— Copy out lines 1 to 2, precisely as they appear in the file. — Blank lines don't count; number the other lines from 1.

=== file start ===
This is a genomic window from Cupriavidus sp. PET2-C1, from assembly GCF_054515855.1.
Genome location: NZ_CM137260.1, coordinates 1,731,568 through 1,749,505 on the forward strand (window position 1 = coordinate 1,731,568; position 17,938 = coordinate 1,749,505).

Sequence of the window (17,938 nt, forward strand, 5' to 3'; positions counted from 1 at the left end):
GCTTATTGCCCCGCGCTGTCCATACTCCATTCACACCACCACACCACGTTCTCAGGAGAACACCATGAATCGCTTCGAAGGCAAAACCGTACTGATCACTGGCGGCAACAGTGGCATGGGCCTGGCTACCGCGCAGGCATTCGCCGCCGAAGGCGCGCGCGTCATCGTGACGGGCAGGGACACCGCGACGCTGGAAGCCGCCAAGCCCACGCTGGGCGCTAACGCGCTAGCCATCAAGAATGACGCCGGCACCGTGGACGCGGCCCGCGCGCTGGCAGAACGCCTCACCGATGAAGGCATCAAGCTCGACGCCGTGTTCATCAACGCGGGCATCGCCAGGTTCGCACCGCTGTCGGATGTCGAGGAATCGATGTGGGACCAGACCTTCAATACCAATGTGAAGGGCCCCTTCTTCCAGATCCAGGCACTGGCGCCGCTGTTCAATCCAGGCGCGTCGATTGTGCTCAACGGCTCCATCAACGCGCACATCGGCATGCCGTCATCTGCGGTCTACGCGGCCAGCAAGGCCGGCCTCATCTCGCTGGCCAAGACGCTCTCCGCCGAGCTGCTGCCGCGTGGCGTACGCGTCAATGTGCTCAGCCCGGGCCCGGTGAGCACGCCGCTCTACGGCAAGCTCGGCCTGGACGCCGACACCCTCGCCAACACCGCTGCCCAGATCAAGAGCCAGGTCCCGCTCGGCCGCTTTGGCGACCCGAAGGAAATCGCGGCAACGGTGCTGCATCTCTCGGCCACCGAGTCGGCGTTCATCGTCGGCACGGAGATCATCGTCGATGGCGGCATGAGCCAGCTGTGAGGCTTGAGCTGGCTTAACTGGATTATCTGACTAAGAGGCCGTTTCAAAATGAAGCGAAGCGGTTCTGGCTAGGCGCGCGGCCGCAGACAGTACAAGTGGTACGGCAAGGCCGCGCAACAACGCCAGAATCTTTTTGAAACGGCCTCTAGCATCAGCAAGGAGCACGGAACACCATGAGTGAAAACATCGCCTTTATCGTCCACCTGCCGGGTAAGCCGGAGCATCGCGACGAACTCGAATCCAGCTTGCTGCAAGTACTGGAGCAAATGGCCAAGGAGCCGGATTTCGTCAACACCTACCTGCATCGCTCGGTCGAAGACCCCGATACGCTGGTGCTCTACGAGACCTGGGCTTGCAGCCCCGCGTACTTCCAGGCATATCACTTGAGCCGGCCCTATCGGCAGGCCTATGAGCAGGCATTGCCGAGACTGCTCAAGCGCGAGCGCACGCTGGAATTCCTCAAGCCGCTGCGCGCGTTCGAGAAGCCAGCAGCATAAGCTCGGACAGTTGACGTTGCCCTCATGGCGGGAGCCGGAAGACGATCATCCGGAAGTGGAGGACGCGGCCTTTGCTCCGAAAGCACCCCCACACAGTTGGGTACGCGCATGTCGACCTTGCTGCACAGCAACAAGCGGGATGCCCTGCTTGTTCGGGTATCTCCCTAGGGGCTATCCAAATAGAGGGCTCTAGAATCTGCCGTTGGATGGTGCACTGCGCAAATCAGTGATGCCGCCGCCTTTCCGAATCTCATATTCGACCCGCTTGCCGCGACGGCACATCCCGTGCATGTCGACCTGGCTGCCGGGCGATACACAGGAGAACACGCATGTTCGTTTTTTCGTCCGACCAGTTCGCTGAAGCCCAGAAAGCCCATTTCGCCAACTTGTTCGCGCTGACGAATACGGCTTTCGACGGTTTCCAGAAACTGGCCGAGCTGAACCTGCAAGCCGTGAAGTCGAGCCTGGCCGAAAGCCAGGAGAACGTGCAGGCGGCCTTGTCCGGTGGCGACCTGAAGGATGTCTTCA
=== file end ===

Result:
This is a genomic window from Cupriavidus sp. PET2-C1, from assembly GCF_054515855.1.
Genome location: NZ_CM137260.1, coordinates 1,731,568 through 1,749,505 on the forward strand (window position 1 = coordinate 1,731,568; position 17,938 = coordinate 1,749,505).